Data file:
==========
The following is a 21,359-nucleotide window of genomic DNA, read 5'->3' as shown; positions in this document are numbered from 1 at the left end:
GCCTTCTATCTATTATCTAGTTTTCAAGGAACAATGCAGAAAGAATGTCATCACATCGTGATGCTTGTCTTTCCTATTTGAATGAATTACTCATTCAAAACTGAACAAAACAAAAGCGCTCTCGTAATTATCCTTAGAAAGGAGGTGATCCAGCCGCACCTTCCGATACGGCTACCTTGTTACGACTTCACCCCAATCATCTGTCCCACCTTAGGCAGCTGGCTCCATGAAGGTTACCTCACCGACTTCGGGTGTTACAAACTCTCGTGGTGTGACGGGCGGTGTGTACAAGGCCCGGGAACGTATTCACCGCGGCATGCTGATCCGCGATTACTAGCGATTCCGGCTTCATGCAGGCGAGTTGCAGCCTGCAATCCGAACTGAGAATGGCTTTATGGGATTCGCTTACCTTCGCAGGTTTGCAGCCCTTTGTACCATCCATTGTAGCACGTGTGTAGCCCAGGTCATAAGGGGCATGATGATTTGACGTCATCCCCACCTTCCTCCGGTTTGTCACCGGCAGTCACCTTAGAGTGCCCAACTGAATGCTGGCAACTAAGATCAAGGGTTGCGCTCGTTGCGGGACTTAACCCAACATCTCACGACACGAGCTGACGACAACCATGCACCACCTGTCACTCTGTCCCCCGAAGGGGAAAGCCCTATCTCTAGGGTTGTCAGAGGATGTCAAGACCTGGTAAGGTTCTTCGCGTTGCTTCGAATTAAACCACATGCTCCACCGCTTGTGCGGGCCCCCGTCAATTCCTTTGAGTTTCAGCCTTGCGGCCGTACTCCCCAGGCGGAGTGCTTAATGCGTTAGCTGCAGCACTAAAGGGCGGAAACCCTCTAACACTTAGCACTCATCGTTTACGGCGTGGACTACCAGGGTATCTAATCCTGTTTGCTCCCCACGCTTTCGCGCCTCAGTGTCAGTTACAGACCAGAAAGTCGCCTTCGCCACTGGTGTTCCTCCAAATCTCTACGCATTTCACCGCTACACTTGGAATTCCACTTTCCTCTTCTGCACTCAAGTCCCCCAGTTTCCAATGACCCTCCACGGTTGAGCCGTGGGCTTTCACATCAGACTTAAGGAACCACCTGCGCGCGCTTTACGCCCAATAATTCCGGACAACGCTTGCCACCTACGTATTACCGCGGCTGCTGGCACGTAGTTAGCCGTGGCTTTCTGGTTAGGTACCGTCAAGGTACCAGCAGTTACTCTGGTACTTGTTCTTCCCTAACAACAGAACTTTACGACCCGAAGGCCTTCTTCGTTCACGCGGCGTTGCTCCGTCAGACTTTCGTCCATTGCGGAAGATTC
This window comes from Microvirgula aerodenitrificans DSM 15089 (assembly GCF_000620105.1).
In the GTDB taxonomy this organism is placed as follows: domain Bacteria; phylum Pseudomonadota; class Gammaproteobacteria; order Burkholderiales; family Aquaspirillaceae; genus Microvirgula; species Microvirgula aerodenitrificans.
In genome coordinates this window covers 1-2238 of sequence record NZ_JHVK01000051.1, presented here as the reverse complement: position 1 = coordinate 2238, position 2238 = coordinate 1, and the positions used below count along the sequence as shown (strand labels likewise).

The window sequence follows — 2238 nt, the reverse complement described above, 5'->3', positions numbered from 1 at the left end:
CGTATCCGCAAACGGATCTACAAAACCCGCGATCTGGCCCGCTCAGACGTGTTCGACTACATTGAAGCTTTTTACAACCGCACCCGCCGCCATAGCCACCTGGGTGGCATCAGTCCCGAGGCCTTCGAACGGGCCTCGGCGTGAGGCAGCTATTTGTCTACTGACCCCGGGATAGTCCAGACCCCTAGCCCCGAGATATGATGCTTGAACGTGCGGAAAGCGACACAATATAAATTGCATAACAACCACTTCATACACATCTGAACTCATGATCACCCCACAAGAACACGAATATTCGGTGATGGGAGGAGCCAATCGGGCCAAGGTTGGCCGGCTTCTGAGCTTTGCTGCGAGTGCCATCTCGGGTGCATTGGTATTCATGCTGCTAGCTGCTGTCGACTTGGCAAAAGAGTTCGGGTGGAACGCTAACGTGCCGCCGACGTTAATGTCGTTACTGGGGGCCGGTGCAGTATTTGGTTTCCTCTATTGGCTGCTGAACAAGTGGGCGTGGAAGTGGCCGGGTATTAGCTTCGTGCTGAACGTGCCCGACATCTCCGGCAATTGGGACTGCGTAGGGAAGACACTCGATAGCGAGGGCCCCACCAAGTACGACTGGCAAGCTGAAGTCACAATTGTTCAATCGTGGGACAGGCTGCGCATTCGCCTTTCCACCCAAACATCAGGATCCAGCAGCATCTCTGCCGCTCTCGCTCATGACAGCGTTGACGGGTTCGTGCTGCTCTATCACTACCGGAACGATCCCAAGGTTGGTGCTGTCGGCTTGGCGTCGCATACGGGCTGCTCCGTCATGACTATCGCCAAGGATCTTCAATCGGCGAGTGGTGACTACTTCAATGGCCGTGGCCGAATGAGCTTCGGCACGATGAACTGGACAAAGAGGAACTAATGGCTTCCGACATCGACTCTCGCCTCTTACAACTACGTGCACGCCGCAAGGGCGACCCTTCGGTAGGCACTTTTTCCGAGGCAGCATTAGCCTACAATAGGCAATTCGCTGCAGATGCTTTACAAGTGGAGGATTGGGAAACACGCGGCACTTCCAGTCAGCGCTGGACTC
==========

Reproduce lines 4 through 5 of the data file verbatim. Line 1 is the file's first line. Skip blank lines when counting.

In the GTDB taxonomy this organism is placed as follows: domain Bacteria; phylum Pseudomonadota; class Gammaproteobacteria; order Burkholderiales; family Aquaspirillaceae; genus Microvirgula; species Microvirgula aerodenitrificans.
In genome coordinates this window covers 1-2238 of sequence record NZ_JHVK01000051.1, presented here as the reverse complement: position 1 = coordinate 2238, position 2238 = coordinate 1, and the positions used below count along the sequence as shown (strand labels likewise).